It was time to focus external eyes on the matter, and in 2014 an external consulting firm was contracted to conduct an “IT service delivery model assessment and validation.” Concluded in mid-2015 the consultants’ report quantified significant cost of duplication and redundancy in personnel and equipment and encouraged the institution to consider IT consolidation. In recognition of the earlier resistance to adopt a shared services model, a new concept was launched: the development of an entirely new enterprise IT organization with full participation and contributions solicited from both legacy central IT staff and those coming from the departments. Departmental IT lead staff would enter the new organization as “Business Relationship Managers” with the initial tasks of maintaining service levels while simultaneously mapping the migration of their staff and resources into the new structure. Somewhat surprisingly, four major colleges and one of the largest administrative divisions quickly volunteered to participate as “Cohort 1.” Subsequently, two additional cohorts were identified and are in the process of transition, while discussions with candidates for cohort 4 are underway.
The new structure now provides for the first time the opportunity for every participating IT employee to chart a career path in regard to specialty and level, with institutional support for training and job shadowing. It also provides a path from the previous premise-based infrastructure to the cloud.
At the university level, two new governance committees were established: the IT Strategic Governance Committee, consisting primarily of vice presidents and academic deans; and the IT Professionals Committee, consisting of IT practitioners. The two committees adopted similar charters and continue to provide significant input and guidance on strategic IT investments and directions. In addition, individual IT governance committees were established with each college or division merging into enterprise IT.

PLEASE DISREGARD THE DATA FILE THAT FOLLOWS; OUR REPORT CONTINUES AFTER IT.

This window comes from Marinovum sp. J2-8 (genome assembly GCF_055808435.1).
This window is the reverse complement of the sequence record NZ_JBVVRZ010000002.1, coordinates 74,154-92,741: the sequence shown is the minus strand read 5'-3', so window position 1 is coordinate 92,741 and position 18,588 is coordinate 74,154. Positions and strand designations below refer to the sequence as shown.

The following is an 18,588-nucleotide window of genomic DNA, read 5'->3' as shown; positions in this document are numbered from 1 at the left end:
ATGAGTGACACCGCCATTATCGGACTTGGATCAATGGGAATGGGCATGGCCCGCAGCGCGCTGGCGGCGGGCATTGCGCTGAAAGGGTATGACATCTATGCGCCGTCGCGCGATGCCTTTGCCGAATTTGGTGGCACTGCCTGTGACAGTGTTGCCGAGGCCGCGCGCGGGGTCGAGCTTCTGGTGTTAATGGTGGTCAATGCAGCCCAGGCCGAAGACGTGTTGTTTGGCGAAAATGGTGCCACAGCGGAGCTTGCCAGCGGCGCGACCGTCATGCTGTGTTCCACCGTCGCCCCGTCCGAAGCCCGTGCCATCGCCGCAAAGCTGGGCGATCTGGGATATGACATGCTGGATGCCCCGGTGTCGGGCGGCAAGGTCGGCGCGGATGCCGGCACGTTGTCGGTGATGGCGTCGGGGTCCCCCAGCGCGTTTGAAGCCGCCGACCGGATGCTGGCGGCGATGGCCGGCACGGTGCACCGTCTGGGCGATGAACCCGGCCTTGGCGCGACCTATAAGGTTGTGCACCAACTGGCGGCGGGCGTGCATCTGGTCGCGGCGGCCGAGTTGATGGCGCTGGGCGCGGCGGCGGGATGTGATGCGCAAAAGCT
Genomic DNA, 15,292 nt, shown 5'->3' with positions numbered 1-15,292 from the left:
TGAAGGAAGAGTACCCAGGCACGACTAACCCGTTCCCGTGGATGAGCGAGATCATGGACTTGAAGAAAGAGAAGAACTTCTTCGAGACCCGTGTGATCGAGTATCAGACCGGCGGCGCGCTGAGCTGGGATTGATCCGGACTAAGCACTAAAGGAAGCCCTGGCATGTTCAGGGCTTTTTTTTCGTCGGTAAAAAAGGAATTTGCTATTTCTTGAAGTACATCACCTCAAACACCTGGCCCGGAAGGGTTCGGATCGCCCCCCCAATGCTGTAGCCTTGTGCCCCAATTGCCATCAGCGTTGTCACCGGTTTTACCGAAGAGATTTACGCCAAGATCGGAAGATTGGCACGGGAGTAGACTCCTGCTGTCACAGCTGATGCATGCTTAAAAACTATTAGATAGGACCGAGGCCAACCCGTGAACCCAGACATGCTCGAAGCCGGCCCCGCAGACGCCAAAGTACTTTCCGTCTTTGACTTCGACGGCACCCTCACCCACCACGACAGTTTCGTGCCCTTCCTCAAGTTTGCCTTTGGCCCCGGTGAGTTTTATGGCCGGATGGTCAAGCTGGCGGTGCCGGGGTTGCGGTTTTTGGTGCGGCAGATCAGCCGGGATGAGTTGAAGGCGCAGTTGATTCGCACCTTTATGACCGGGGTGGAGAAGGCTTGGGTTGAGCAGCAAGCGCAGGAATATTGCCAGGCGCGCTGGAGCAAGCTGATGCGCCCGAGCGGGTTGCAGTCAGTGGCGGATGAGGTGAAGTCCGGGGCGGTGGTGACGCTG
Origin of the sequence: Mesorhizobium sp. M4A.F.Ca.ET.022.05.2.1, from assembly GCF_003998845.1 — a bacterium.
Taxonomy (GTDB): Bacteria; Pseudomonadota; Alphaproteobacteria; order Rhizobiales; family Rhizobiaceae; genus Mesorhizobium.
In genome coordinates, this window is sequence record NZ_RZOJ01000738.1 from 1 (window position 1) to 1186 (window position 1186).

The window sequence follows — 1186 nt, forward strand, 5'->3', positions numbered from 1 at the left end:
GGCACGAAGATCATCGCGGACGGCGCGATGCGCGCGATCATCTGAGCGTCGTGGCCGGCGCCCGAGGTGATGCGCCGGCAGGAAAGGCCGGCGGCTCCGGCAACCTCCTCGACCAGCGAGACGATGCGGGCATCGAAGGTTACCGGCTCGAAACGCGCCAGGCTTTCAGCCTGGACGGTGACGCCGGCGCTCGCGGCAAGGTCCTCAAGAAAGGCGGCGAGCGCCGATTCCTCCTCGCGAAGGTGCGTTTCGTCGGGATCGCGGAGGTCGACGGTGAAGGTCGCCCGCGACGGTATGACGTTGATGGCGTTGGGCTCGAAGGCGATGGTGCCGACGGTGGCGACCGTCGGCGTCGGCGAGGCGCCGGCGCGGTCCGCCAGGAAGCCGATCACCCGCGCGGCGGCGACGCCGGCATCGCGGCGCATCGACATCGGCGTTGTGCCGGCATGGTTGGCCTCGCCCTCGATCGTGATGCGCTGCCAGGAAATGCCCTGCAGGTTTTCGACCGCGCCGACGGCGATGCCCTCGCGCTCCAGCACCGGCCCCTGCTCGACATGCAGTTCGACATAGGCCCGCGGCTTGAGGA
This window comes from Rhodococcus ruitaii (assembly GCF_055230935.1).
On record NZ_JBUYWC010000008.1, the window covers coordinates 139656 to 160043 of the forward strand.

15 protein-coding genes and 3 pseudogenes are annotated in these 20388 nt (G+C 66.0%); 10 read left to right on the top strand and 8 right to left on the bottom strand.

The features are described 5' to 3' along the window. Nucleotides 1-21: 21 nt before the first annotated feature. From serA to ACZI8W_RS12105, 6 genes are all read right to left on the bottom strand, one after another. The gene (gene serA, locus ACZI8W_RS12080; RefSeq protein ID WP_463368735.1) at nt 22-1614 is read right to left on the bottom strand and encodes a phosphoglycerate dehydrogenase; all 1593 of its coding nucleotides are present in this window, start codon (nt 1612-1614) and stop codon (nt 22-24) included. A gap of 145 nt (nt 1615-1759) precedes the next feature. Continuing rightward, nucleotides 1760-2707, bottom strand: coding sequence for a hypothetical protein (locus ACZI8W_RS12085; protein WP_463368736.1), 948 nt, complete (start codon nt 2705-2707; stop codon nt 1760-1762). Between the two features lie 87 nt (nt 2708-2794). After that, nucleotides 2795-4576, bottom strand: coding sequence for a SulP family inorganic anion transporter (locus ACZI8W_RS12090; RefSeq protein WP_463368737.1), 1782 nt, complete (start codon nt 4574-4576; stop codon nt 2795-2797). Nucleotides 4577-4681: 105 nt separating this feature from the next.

The new IT organization and governance structures are exhibiting great potential to achieve improvements in strategic alignment, service levels, information security, and cost reduction; however, full attainment of these goals continues to be a work in progress. There is general acceptance across the institution that the new IT service delivery model is the right one for the present and near future. However, anticipated cost savings have yet to be realized because of the significant “technical debt” required to migrate and upgrade departmental infrastructure and shed as many of the nearly 1,000 departmentally developed applications as possible. These obstacles have impeded improvement of end-user deskside support, which is a critical success factor. There is also the need to re-classify and increase compensation for several staff members who had been capped by department-level ceilings.
In regard to portfolio, several organizational changes have been made along the way: the development of a department to manage faculty and course development for the highly-successful online learning initiative (which today generates over 44% of all university student credit hours) and the subsequent transition of this unit and the Instructional Resources department into a new Division of Digital Learning. University space administration was added to the IT&R division’s responsibilities, and information security was elevated to a division-level office.
The importance of a highly effective enterprise IT function in a modern, dynamic research university has never been greater, as is the need to transition from “service provider” to “strategic partner” with the various business units. When launched, this initiative was named “IT2020,” to represent a sharper, “2020 vision” for the future of enterprise IT. Some asked if “2020” was intended to be the target year. It wasn’t, but both are proving to be correct.